Assuming all goes to plan, 2017 will be the year that Britain begins the process of disentangling itself from the European Union. Whatever your view on Brexit, it’s not going to be a speedy divorce, meaning that we’ll need plenty to distract us over the coming months. Thankfully, all signs point to 2017 being a bumper year for the arts, with exhibitions covering everything from Harry Potter to David Hockney.
As Britain looks beyond our own continent to make friends, the Science Museum will host a season dedicated to the people, culture and skills of India; part of the wider programme to mark the UK-India Year of Culture 2017-18. Opening next autumn, one exhibition will look at India’s scientific heritage, while the other will bring together photography from India from the 19th, 20th and 21st centuries.
And much like Britain, the Science Museum will be taking a leap into the future and delving into the rise of the robots, with an exhibition that promises to explore “humanity’s 500-year quest to recreate ourselves in mechanised form”. Opening in February, it will include some 100 robots, not least a mechanical monk dating back to the 16th century.
The V&A will also be looking east, with an exhibition celebrating Lockwood Kipling, a prominent art collector of 19th century British India (not to mention the father of ‘Jungle Book’ author Rudyard). That opens in January, then later in the year there will be a major retrospective of Pink Floyd’s work, 50 years after the band’s first single was released. The museum promises ‘an immersive, multi-sensory and theatrical journey… a story of sound, design and performance’. As if that wasn’t enough, May will also bring the UK’s first ever exhibition dedicated to Balenciaga.
Closer to home, Tate Britain will be paying tribute to the legend that is David Hockney, with a major retrospective to coincide with his 80th birthday. The exhibition, which will showcase his work in chronological order, starting in 1961, opens in early February, followed in April by ‘Queer British Art’, an exhibition marking the 50th anniversary of the decriminalisation of male homosexuality in England and Wales. And over at the Tate Modern the focus will be the sculpture of Alberto Giacometti, whose work was exhibited by Tate 50 years ago in a show curated by the artist himself.
Maintaining European ties, the National Portrait Gallery has a retrospective of the work of French impressionist Paul Cezanne, comprising 50 pieces including some never before displayed in the UK. The National Gallery will be celebrating the influence of two prominent Renaissance artists – Michelangelo and Sebastiano del Piombo, his frequent collaborator. ‘A meeting of Minds’, which opens in March, will focus not least on the different ways they portrayed the death and resurrection. And – perhaps in recognition that the Brexit negotiations will be anything but – they will also be bringing together a collection of ‘black and white’ artworks. The exhibition, opening next November, will look at how artists have utilised monochrome over the centuries, from the Middle Ages to the modern day, and will feature the work of Rembrandt, Degas, Picasso and Gerhard Richter.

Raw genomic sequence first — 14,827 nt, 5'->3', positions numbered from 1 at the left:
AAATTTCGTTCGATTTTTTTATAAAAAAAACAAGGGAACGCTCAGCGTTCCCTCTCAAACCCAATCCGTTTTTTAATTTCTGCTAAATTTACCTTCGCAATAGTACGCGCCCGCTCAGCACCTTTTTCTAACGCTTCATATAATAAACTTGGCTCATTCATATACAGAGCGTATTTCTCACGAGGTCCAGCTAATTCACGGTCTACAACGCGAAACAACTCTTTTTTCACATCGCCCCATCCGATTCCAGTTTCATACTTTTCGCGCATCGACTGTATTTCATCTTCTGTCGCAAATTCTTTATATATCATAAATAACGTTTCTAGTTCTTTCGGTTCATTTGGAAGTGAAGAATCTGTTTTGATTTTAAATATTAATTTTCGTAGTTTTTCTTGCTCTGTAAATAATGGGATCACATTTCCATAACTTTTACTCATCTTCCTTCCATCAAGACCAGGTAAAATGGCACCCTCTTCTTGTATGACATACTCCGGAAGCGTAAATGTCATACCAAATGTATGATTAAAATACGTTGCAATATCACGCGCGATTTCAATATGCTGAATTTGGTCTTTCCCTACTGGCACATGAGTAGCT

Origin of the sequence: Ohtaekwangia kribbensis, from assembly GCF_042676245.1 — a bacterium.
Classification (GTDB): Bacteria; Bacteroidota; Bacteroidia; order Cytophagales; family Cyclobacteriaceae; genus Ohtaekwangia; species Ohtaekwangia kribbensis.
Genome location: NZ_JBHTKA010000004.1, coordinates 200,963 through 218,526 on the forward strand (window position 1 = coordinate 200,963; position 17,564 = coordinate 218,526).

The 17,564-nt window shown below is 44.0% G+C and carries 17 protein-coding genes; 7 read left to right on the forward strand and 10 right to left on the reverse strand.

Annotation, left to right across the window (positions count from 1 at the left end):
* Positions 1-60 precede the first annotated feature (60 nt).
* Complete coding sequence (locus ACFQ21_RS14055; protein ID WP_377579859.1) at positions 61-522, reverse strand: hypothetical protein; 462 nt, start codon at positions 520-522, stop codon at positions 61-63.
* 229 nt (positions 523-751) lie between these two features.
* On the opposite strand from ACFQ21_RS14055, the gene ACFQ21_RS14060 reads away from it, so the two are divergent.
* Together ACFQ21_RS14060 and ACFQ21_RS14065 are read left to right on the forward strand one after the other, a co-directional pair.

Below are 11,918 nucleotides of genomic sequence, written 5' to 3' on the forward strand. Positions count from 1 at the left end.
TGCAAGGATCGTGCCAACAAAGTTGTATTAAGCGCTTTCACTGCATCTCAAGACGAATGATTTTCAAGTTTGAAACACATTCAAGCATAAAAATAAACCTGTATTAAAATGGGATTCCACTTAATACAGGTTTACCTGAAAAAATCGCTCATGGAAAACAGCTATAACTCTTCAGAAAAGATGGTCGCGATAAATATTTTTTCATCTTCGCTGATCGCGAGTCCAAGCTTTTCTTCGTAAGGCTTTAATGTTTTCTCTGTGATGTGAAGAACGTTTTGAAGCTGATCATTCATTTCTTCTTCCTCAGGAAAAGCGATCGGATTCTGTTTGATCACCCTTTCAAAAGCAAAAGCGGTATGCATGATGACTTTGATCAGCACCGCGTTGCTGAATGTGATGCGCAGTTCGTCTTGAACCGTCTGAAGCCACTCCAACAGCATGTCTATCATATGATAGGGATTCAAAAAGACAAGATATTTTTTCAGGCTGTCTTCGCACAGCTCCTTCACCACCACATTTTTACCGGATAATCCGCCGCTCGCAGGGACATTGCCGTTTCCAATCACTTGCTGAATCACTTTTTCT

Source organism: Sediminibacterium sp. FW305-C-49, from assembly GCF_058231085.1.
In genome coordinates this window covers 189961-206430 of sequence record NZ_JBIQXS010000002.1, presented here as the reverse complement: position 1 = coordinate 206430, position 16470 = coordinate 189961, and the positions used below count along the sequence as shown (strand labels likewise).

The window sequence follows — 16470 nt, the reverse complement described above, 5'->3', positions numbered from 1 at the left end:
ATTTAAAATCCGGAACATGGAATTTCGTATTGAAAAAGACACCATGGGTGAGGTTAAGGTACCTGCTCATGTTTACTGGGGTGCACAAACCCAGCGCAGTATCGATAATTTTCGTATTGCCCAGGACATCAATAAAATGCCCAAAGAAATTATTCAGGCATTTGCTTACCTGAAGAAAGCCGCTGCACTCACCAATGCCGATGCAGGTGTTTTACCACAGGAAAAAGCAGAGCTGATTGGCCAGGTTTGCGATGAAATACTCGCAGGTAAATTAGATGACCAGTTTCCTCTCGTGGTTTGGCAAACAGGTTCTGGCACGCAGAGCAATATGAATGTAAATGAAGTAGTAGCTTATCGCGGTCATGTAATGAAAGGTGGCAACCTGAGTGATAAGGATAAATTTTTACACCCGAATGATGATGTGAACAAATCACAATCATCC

Over at the Transport Museum, the Prize for Illustration will be back from May, with 100 artworks bringing to life the sounds of the urban jungle. If that doesn’t intrigue you, there’s more: from October they will mount a special exhibition celebrating the contribution of 20th and 21st century female graphic artists, including some of those who designed Transport for London’s most iconic posters.
The British Library has a busy year ahead, with treats in store for fans of PG Wodehouse, Quentin Blake and Jane Austen. Most prominently they will be marking the centenary of the Russian Revolution from next April, with a show taking in the reign of the final Tsar before Lenin’s takeover, then looking at the revolution through the prisms of film, photography and writing. Following in the footsteps of their 2015 exhibition exploring the history of propaganda, ‘Russian Revolution: Hope, Tragedy, Myths’ will also explore how the Communist leaders used this tool, including with “propaganda wallpaper hand-painted by women factory workers”. And if that’s a bit heavy going, there’s also a more family-friendly 20th anniversary exhibition celebrating Harry Potter and the wider ‘History of Magic’, which will include medieval manuscripts and J.K. Rowling’s original material.
Over at the Royal Academy, there will be another Russian Revolution-themed exhibition, this time looking at the art created in the country in the early years of the Soviet State, with more than 200 works by figures including Chagall, Kandinsky and Malevich. They’ll then be switching to the Soviets’ Cold War enemies, with a show dedicated to US painting. ‘America after the Fall: Painting in the 1930s’ will specifically explore how artists from Jackson Pollock to Edward Hopper and Georgia O’Keefe were influenced the Depression, the Wall Street Crash and the wider socio-economic changes of the decade.
All in all, if you can tear yourself away from the live updates on the Article 50 negotiations, there’s plenty to do and see in the capital next year.